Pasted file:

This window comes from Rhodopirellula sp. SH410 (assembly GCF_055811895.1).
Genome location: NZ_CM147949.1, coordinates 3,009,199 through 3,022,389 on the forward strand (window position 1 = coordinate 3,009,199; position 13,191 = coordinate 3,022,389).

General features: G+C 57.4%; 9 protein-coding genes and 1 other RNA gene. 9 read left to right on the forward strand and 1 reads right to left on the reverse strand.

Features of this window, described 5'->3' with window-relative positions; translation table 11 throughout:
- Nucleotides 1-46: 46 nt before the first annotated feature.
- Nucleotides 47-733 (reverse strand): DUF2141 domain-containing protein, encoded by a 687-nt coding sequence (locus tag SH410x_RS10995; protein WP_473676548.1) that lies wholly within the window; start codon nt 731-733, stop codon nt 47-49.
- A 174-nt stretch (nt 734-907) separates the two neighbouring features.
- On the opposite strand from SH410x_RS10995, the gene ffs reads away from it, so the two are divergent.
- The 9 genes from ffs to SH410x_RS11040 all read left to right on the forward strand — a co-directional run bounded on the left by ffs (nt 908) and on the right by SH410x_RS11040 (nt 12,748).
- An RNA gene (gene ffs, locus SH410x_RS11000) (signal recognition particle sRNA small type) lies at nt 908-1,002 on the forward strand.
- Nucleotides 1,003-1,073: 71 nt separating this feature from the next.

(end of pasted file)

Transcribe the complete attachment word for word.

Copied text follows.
This window comes from Rhodopirellula sp. SH410 (assembly GCF_055811895.1).
Genome location: NZ_CM147949.1, coordinates 3,009,199 through 3,022,389 on the forward strand (window position 1 = coordinate 3,009,199; position 13,191 = coordinate 3,022,389).

General features: G+C 57.4%; 9 protein-coding genes and 1 other RNA gene. 9 read left to right on the forward strand and 1 reads right to left on the reverse strand.

Features of this window, described 5'->3' with window-relative positions; translation table 11 throughout:
- Nucleotides 1-46: 46 nt before the first annotated feature.
- Nucleotides 47-733 (reverse strand): DUF2141 domain-containing protein, encoded by a 687-nt coding sequence (locus tag SH410x_RS10995; protein WP_473676548.1) that lies wholly within the window; start codon nt 731-733, stop codon nt 47-49.
- A 174-nt stretch (nt 734-907) separates the two neighbouring features.
- On the opposite strand from SH410x_RS10995, the gene ffs reads away from it, so the two are divergent.
- The 9 genes from ffs to SH410x_RS11040 all read left to right on the forward strand — a co-directional run bounded on the left by ffs (nt 908) and on the right by SH410x_RS11040 (nt 12,748).
- An RNA gene (gene ffs, locus SH410x_RS11000) (signal recognition particle sRNA small type) lies at nt 908-1,002 on the forward strand.
- Nucleotides 1,003-1,073: 71 nt separating this feature from the next.